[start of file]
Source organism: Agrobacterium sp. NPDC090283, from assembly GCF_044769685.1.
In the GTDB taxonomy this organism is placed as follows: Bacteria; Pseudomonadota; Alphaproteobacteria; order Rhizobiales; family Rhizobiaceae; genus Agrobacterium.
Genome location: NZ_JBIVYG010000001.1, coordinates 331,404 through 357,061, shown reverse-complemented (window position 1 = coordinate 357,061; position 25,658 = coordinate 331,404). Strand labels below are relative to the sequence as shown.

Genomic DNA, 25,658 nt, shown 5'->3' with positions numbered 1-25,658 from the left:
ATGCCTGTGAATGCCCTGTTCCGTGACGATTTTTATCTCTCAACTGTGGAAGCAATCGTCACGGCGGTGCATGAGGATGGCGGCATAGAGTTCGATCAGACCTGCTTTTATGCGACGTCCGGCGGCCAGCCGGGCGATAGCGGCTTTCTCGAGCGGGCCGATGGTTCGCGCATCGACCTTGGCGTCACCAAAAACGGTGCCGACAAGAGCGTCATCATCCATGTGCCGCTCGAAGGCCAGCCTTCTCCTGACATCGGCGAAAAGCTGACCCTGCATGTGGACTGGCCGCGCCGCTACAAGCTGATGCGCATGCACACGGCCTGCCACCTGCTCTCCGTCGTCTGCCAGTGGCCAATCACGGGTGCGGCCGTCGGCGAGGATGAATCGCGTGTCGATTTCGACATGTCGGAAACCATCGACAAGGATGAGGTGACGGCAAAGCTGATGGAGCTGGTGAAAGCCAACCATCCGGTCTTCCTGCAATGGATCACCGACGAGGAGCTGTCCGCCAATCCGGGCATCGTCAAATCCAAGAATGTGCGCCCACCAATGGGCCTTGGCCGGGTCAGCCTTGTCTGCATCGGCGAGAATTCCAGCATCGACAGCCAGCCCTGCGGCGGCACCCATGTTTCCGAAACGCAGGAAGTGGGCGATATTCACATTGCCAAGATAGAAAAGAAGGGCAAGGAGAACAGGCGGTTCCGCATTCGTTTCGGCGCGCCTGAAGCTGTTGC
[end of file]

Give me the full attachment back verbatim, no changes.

Source organism: Agrobacterium sp. NPDC090283, from assembly GCF_044769685.1.
In the GTDB taxonomy this organism is placed as follows: Bacteria; Pseudomonadota; Alphaproteobacteria; order Rhizobiales; family Rhizobiaceae; genus Agrobacterium.
Genome location: NZ_JBIVYG010000001.1, coordinates 331,404 through 357,061, shown reverse-complemented (window position 1 = coordinate 357,061; position 25,658 = coordinate 331,404). Strand labels below are relative to the sequence as shown.

Genomic DNA, 25,658 nt, shown 5'->3' with positions numbered 1-25,658 from the left:
ATGCCTGTGAATGCCCTGTTCCGTGACGATTTTTATCTCTCAACTGTGGAAGCAATCGTCACGGCGGTGCATGAGGATGGCGGCATAGAGTTCGATCAGACCTGCTTTTATGCGACGTCCGGCGGCCAGCCGGGCGATAGCGGCTTTCTCGAGCGGGCCGATGGTTCGCGCATCGACCTTGGCGTCACCAAAAACGGTGCCGACAAGAGCGTCATCATCCATGTGCCGCTCGAAGGCCAGCCTTCTCCTGACATCGGCGAAAAGCTGACCCTGCATGTGGACTGGCCGCGCCGCTACAAGCTGATGCGCATGCACACGGCCTGCCACCTGCTCTCCGTCGTCTGCCAGTGGCCAATCACGGGTGCGGCCGTCGGCGAGGATGAATCGCGTGTCGATTTCGACATGTCGGAAACCATCGACAAGGATGAGGTGACGGCAAAGCTGATGGAGCTGGTGAAAGCCAACCATCCGGTCTTCCTGCAATGGATCACCGACGAGGAGCTGTCCGCCAATCCGGGCATCGTCAAATCCAAGAATGTGCGCCCACCAATGGGCCTTGGCCGGGTCAGCCTTGTCTGCATCGGCGAGAATTCCAGCATCGACAGCCAGCCCTGCGGCGGCACCCATGTTTCCGAAACGCAGGAAGTGGGCGATATTCACATTGCCAAGATAGAAAAGAAGGGCAAGGAGAACAGGCGGTTCCGCATTCGTTTCGGCGCGCCTGAAGCTGTTGC